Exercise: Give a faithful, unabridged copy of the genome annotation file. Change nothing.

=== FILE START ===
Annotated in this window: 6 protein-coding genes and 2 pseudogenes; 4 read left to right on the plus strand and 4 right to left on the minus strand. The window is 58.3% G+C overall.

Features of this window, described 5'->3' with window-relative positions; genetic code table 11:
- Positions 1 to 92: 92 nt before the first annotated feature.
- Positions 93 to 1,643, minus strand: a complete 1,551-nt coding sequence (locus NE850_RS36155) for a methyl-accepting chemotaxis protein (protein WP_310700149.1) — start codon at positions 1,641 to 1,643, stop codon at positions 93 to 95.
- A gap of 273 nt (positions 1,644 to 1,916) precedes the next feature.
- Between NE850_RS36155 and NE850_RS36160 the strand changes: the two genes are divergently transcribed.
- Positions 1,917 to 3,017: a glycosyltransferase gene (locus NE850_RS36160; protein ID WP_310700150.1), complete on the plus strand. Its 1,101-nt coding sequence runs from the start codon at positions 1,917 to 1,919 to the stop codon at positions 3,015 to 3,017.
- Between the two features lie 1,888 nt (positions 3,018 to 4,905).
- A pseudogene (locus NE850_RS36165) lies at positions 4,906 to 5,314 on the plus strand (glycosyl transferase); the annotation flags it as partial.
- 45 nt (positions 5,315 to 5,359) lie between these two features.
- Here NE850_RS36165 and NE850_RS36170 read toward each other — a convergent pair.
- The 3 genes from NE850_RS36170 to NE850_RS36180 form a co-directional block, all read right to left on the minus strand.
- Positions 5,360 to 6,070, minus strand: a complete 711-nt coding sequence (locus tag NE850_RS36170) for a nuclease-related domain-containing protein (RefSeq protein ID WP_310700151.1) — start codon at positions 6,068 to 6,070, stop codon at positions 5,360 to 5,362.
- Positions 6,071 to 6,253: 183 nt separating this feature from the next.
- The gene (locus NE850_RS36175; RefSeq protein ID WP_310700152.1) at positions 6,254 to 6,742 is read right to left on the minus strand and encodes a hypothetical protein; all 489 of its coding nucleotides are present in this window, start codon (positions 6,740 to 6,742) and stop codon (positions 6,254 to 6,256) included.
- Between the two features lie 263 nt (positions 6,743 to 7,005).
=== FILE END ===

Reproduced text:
Annotated in this window: 6 protein-coding genes and 2 pseudogenes; 4 read left to right on the plus strand and 4 right to left on the minus strand. The window is 58.3% G+C overall.

Features of this window, described 5'->3' with window-relative positions; genetic code table 11:
- Positions 1 to 92: 92 nt before the first annotated feature.
- Positions 93 to 1,643, minus strand: a complete 1,551-nt coding sequence (locus NE850_RS36155) for a methyl-accepting chemotaxis protein (protein WP_310700149.1) — start codon at positions 1,641 to 1,643, stop codon at positions 93 to 95.
- A gap of 273 nt (positions 1,644 to 1,916) precedes the next feature.
- Between NE850_RS36155 and NE850_RS36160 the strand changes: the two genes are divergently transcribed.
- Positions 1,917 to 3,017: a glycosyltransferase gene (locus NE850_RS36160; protein ID WP_310700150.1), complete on the plus strand. Its 1,101-nt coding sequence runs from the start codon at positions 1,917 to 1,919 to the stop codon at positions 3,015 to 3,017.
- Between the two features lie 1,888 nt (positions 3,018 to 4,905).
- A pseudogene (locus NE850_RS36165) lies at positions 4,906 to 5,314 on the plus strand (glycosyl transferase); the annotation flags it as partial.
- 45 nt (positions 5,315 to 5,359) lie between these two features.
- Here NE850_RS36165 and NE850_RS36170 read toward each other — a convergent pair.
- The 3 genes from NE850_RS36170 to NE850_RS36180 form a co-directional block, all read right to left on the minus strand.
- Positions 5,360 to 6,070, minus strand: a complete 711-nt coding sequence (locus tag NE850_RS36170) for a nuclease-related domain-containing protein (RefSeq protein ID WP_310700151.1) — start codon at positions 6,068 to 6,070, stop codon at positions 5,360 to 5,362.
- Positions 6,071 to 6,253: 183 nt separating this feature from the next.
- The gene (locus NE850_RS36175; RefSeq protein ID WP_310700152.1) at positions 6,254 to 6,742 is read right to left on the minus strand and encodes a hypothetical protein; all 489 of its coding nucleotides are present in this window, start codon (positions 6,740 to 6,742) and stop codon (positions 6,254 to 6,256) included.
- Between the two features lie 263 nt (positions 6,743 to 7,005).